Flexibility is the lengthening of muscles allowing full range of motion within a joint, or series of joints. Achieving optimal flexibility is essential in helping to prevent injury, improve stamina, and achieve optimal strength. The progression to flexibility is static to dynamic.
American College of Sports Medicine Flexibility Exercise Recommendations
Frequency: Improving range of motion in joints, >= 2-3 days/wk
Intensity: Stretch to the feeling of slight discomfort, or tightness. (DO NOT BOUNCE – Take it slow and steady)
Time: Static stretching: 30-60 seconds. PNF stretching: 3-6 seconds of voluntary contraction, followed by 10-30 seconds of assisted stretch.
Type: Combination of static flexibility (active or passive), ballistic flexibility, or dynamic flexibility.
Volume: Adequate total time of 60 seconds per exercise.
Repetitions: 2 to 4 times per exercise
NOTE: Achieving the most effective flexibility occurs when the muscle is warmed up either through external methods such as heat pads or hot baths, or through a light to moderate aerobic activity.
4 Types of Stretching
- Self Myofascial Release: Applying gentle pressure to muscle adhesions in the same spot for a minimum of 20 to 30 seconds causing the muscle to relax. Using foam rollers, or round balls of various densities are applicable. Recommended to be performed first before transitioning to a static or dynamic stretch, as well as after a workout.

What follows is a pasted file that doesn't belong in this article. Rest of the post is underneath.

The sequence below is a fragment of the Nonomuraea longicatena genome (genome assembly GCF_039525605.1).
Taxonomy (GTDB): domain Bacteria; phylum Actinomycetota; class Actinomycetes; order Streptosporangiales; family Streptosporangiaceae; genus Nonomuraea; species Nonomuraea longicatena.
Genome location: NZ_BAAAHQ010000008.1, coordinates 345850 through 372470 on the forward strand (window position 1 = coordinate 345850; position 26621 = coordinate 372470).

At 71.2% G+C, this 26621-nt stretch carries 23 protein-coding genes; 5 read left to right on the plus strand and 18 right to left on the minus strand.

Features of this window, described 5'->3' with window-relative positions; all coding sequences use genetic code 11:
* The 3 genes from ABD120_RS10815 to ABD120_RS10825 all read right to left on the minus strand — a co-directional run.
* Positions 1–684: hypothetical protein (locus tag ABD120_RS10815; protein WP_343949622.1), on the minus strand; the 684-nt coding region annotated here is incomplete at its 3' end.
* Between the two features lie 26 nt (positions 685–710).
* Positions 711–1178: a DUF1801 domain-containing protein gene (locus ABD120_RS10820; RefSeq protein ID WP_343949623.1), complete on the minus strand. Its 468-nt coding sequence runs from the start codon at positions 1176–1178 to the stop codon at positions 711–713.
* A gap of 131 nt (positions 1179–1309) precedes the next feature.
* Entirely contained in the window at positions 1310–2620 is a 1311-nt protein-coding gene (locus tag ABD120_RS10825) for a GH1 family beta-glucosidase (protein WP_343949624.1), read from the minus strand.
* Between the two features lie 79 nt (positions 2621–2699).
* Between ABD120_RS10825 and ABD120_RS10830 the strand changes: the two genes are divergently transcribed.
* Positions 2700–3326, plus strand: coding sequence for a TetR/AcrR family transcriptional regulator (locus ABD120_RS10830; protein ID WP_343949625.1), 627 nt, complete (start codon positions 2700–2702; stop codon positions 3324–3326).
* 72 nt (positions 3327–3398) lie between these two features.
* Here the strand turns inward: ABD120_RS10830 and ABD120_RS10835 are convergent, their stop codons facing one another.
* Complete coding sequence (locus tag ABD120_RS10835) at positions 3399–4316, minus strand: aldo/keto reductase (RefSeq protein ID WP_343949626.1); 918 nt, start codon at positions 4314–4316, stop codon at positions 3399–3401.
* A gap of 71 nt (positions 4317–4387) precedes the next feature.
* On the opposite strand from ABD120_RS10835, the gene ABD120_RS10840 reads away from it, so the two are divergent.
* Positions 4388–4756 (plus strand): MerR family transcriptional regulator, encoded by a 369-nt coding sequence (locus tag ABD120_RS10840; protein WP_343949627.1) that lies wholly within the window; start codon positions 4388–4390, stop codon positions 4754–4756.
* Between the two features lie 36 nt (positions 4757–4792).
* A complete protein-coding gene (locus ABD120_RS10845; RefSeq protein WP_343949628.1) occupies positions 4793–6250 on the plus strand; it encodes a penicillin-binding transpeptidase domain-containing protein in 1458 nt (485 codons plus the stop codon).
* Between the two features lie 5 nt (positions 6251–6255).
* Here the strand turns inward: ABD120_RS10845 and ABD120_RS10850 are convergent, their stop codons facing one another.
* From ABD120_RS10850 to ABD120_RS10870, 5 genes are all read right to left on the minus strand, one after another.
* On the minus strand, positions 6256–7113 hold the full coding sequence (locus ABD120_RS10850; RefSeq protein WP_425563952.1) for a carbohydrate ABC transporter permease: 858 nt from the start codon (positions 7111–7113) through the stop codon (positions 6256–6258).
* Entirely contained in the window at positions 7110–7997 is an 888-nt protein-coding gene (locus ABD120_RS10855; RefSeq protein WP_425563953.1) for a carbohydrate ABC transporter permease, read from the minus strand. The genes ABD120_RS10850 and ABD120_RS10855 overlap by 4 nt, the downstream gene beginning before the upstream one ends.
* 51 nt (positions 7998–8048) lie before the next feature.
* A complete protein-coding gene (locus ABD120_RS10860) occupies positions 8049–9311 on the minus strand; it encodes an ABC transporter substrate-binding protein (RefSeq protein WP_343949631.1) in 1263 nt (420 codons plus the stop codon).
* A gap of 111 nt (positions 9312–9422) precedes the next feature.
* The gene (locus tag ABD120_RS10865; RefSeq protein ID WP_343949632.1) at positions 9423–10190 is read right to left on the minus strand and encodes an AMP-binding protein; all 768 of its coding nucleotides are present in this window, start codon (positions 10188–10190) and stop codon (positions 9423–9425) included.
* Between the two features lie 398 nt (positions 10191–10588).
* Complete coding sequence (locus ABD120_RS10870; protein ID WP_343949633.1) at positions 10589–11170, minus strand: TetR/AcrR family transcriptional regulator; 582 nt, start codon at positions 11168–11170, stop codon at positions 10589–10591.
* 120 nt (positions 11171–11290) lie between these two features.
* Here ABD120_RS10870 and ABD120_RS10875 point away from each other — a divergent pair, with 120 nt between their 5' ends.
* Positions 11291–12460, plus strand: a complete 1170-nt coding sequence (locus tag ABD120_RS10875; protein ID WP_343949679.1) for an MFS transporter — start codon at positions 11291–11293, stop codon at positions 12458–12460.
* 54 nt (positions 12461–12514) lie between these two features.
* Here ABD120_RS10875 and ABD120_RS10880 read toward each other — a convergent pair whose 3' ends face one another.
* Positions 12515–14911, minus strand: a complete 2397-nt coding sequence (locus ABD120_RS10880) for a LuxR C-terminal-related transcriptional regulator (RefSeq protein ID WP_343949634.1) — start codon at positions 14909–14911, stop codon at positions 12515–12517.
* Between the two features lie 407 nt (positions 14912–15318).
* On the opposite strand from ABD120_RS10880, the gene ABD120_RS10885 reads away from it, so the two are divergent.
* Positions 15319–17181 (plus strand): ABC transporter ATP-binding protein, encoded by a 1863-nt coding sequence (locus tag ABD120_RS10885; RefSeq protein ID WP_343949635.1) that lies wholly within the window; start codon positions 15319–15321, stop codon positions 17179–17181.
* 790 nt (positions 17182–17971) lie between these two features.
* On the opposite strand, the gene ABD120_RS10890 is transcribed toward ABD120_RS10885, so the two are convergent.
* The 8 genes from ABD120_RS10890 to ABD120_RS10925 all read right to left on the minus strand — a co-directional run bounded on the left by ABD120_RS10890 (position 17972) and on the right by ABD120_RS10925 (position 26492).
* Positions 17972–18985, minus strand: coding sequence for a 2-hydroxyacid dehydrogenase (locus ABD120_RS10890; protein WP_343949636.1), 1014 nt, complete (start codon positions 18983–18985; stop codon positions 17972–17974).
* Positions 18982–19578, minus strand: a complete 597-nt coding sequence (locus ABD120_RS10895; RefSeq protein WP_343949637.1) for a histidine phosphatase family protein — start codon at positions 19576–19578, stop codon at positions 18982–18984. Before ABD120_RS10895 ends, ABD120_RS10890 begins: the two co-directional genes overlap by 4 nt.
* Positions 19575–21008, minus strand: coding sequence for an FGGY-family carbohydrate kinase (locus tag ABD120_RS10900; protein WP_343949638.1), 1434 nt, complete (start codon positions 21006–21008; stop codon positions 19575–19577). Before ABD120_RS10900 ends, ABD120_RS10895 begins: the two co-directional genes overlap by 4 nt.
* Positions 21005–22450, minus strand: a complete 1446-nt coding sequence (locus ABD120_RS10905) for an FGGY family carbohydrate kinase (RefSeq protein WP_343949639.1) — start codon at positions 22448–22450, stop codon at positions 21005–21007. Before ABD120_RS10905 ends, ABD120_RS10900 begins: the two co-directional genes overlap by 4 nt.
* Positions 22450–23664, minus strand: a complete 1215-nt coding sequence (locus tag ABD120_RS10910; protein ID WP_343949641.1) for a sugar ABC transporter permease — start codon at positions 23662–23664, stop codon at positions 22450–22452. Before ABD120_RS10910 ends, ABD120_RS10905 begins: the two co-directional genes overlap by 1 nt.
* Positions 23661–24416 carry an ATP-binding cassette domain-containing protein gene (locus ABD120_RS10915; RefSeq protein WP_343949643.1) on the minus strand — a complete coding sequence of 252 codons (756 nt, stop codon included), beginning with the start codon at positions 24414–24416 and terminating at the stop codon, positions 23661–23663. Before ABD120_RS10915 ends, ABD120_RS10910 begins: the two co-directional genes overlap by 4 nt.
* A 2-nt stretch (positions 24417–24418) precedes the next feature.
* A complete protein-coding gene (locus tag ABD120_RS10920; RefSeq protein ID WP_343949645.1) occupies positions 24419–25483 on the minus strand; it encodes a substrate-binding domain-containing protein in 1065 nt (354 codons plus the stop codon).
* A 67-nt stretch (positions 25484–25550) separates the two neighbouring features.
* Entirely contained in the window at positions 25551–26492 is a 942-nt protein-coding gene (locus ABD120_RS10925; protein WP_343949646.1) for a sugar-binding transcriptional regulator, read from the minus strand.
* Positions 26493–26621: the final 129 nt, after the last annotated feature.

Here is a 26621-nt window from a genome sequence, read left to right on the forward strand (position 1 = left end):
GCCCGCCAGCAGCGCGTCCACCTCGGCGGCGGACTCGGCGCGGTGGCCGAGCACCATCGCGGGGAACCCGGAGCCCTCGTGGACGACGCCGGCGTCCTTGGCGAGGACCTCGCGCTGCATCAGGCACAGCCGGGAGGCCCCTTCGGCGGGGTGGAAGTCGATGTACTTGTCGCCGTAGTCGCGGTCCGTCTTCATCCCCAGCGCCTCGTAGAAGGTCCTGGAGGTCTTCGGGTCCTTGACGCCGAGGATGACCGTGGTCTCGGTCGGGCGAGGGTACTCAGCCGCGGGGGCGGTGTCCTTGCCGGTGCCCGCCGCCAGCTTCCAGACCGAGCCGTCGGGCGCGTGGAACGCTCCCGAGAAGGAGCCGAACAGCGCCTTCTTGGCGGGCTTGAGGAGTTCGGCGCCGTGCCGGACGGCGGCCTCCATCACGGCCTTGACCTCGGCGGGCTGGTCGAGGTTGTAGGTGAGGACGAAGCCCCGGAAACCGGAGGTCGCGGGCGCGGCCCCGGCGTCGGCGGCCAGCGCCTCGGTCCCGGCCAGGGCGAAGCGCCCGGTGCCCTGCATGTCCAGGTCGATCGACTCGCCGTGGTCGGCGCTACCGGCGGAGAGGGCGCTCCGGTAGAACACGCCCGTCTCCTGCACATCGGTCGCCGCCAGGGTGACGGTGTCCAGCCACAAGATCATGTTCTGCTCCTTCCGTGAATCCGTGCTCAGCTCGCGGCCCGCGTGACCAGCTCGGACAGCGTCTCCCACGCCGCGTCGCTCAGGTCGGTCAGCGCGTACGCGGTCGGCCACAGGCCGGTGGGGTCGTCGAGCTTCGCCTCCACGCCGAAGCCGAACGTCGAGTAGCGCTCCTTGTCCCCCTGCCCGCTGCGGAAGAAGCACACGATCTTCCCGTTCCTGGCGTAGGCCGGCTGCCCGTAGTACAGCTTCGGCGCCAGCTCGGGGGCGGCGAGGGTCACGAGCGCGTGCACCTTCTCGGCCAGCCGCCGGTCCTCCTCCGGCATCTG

- Static Stretching: Passively taking a muscle to the point of tightness or discomfort and holding that position for a minimum of 20 seconds. Typically performed after completing a workout.
- Active Isolated Stretching: Dynamically contracting one muscle group for 1-2 seconds, resulting in the opposing muscle group to relax and lengthen. Typically 5-10 repetitions.
- Dynamic Stretching: Actively propelling a muscle using the body’s momentum to extend range of motion in a joint. Typically performed in sets of repetitions, used as pre-activity warm up.